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Overcoming Barriers to Validation of Non-animal Partial Replacement Methods/Integrated Testing Strategies: The Report of an EPAA–ECVAM Workshop


Agnieszka Kinsner-Ovaskainen, Zerrin Akkan, Silvia Casati, Sandra Coecke, Raffaella Corvi, Gianni Dal Negro, Jack De Bruijn, Odile De Silva, Laura Gribaldo, Claudius Griesinger, Joanna Jaworska, Joachim Kreysa, Gavin Maxwell, Pauline McNamee, Anna Price, Pilar Prieto, Roland Schubert, Luca Tosti, Andrew Worth and Valerie Zuang

The use of Integrated Testing Strategies (ITS) in toxicological hazard identification and characterisation is becoming increasingly common as a method for enabling the integration of diverse types of  toxicology data. At present, there are no existing procedures and guidelines for the construction and validationof ITS, so a joint EPAA WG5–ECVAM workshop was held with the following objectives: a) to investigate the role of ITS and the need for validation of ITS in the different industry sectors (pharmaceuticals, cosmetics, chemicals); b) to formulate a common definition of ITS applicable across different sectors; c) to explore how and when Three Rs methods are used within ITS; and d) to propose a validation rationale for ITS and for alternative methods that are foreseen to be used within ITS. The EPAA provided a platform for comparing experiences with ITS across different industry sectors. It became clear that every ITS has to be adapted to the product type, R&D stage, and regulatory context. However, common features of ITS were also identified, and this permitted the formulation of a general definition of ITS in a regulatory context. The definition served as a basis for discussing the needs, rationale and process of formal ITS validation. One of the main conclusions was that a formal validation should not be required, unless the strategy will serve as full replacement of an in vivo study used for regulatory purposes. Finally, several challenges and bottlenecks to the ITS validation were identified, and it was agreed that a roadmap on how to address these barriers would be established by the EPAA partners.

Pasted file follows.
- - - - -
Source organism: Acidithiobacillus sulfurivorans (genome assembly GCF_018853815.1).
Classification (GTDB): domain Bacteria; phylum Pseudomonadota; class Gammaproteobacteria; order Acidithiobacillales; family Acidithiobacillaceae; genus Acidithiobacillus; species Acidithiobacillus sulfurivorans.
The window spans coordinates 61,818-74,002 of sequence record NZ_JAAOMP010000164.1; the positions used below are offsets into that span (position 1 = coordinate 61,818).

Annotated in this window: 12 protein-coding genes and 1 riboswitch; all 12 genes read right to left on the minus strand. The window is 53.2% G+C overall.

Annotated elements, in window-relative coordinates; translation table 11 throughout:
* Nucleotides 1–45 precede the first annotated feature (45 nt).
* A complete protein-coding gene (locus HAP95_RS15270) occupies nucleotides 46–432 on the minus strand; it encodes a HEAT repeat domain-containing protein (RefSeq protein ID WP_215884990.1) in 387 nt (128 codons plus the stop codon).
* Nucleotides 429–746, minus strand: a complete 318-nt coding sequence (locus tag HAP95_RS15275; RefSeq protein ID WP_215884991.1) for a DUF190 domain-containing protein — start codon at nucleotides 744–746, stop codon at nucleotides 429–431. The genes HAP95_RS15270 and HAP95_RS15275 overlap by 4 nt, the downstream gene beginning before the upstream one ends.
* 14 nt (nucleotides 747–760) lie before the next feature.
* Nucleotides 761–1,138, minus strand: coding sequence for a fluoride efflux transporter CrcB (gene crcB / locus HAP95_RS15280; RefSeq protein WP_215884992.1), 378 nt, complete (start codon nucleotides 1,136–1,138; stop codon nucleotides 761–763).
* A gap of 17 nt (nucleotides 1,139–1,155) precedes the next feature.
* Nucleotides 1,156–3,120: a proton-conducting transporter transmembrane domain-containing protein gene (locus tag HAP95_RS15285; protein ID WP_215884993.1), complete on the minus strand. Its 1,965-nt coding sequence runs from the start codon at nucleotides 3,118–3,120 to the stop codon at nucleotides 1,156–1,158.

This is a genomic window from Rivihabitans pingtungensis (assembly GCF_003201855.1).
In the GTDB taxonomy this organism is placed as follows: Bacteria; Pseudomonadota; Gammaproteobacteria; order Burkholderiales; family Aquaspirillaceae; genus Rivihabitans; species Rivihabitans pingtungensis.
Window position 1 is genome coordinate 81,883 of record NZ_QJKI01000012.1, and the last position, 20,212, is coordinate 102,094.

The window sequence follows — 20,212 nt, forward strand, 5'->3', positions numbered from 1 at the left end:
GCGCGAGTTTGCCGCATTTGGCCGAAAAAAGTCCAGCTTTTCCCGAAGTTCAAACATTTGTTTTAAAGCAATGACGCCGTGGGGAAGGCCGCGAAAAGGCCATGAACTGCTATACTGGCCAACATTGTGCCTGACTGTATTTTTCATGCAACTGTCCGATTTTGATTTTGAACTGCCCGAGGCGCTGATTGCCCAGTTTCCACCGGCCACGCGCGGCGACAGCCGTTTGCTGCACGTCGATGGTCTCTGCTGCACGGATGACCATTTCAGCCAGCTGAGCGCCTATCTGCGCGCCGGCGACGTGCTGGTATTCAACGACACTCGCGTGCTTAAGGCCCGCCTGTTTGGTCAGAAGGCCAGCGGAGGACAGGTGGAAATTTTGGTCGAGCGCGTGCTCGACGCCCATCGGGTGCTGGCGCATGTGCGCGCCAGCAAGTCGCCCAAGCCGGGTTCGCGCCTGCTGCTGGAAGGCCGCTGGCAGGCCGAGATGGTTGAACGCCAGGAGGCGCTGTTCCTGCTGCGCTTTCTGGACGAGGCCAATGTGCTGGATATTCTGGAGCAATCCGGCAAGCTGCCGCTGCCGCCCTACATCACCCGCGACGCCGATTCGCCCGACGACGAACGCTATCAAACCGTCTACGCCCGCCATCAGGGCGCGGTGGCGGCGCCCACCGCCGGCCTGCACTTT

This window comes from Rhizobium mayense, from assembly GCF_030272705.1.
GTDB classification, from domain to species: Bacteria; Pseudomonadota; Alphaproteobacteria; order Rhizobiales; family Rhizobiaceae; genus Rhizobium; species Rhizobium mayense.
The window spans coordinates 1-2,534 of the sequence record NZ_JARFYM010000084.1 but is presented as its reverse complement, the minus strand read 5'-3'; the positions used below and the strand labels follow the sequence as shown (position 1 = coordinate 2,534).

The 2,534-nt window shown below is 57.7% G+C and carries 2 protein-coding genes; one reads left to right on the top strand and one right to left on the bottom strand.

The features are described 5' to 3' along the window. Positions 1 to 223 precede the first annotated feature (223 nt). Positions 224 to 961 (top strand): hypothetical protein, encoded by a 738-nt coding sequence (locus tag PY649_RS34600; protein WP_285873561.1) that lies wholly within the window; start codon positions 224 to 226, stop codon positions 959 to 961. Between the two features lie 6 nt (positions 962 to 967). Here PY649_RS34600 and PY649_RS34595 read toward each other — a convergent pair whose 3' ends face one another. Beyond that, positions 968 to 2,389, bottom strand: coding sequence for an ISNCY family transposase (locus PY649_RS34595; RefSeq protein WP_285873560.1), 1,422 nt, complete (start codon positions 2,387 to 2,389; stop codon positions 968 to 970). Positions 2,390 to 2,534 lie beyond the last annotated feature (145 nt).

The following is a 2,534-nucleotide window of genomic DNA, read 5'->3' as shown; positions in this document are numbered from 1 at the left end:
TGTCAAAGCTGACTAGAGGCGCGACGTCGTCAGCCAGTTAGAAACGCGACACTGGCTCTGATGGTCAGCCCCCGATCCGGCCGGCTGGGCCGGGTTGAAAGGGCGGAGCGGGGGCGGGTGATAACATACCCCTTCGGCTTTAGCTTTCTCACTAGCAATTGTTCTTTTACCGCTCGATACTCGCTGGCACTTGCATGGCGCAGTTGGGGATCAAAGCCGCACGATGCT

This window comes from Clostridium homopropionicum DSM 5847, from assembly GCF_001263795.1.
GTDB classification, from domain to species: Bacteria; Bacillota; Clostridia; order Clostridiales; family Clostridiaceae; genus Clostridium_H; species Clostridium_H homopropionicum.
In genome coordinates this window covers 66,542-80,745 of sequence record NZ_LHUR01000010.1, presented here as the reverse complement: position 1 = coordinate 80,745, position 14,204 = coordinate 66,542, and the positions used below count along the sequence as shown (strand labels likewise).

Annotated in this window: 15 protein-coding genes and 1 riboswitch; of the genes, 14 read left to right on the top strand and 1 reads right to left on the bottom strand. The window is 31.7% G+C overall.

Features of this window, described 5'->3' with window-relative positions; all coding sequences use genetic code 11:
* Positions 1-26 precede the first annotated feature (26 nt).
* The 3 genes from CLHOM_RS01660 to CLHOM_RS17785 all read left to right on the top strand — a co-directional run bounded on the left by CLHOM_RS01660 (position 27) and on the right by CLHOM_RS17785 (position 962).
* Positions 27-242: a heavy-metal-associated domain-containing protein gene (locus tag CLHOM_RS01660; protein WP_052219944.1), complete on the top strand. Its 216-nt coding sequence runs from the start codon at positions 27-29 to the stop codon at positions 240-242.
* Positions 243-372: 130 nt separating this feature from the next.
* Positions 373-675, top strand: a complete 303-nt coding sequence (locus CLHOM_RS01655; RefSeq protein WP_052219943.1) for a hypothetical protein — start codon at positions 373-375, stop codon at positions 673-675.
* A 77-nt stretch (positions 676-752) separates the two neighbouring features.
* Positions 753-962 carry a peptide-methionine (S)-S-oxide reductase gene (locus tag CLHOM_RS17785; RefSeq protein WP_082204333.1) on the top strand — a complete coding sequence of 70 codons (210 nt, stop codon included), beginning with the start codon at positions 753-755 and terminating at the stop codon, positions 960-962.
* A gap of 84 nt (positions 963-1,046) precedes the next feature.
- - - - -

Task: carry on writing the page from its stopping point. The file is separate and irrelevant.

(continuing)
Full text pdf 37(4), 437–444